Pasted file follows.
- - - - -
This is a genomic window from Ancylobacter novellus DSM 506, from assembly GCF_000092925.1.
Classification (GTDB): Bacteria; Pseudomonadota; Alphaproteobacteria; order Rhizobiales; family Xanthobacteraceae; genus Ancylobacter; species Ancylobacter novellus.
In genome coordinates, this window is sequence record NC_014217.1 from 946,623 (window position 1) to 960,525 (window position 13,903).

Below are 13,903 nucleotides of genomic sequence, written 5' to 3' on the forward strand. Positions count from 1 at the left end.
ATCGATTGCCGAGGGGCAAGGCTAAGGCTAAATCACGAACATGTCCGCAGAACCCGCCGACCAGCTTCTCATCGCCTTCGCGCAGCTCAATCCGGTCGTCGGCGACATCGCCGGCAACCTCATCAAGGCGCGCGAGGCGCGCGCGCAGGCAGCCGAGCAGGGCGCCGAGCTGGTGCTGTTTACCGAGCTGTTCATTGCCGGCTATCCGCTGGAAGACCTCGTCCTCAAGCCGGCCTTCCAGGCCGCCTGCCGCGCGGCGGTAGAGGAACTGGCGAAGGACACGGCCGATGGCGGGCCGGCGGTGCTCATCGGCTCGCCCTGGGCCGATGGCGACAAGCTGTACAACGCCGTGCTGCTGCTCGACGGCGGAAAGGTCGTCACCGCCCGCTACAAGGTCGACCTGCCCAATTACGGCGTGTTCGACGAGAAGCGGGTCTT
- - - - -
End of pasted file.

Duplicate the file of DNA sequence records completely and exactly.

This is a genomic window from Ancylobacter novellus DSM 506, from assembly GCF_000092925.1.
Classification (GTDB): Bacteria; Pseudomonadota; Alphaproteobacteria; order Rhizobiales; family Xanthobacteraceae; genus Ancylobacter; species Ancylobacter novellus.
In genome coordinates, this window is sequence record NC_014217.1 from 946,623 (window position 1) to 960,525 (window position 13,903).

Below are 13,903 nucleotides of genomic sequence, written 5' to 3' on the forward strand. Positions count from 1 at the left end.
ATCGATTGCCGAGGGGCAAGGCTAAGGCTAAATCACGAACATGTCCGCAGAACCCGCCGACCAGCTTCTCATCGCCTTCGCGCAGCTCAATCCGGTCGTCGGCGACATCGCCGGCAACCTCATCAAGGCGCGCGAGGCGCGCGCGCAGGCAGCCGAGCAGGGCGCCGAGCTGGTGCTGTTTACCGAGCTGTTCATTGCCGGCTATCCGCTGGAAGACCTCGTCCTCAAGCCGGCCTTCCAGGCCGCCTGCCGCGCGGCGGTAGAGGAACTGGCGAAGGACACGGCCGATGGCGGGCCGGCGGTGCTCATCGGCTCGCCCTGGGCCGATGGCGACAAGCTGTACAACGCCGTGCTGCTGCTCGACGGCGGAAAGGTCGTCACCGCCCGCTACAAGGTCGACCTGCCCAATTACGGCGTGTTCGACGAGAAGCGGGTCTT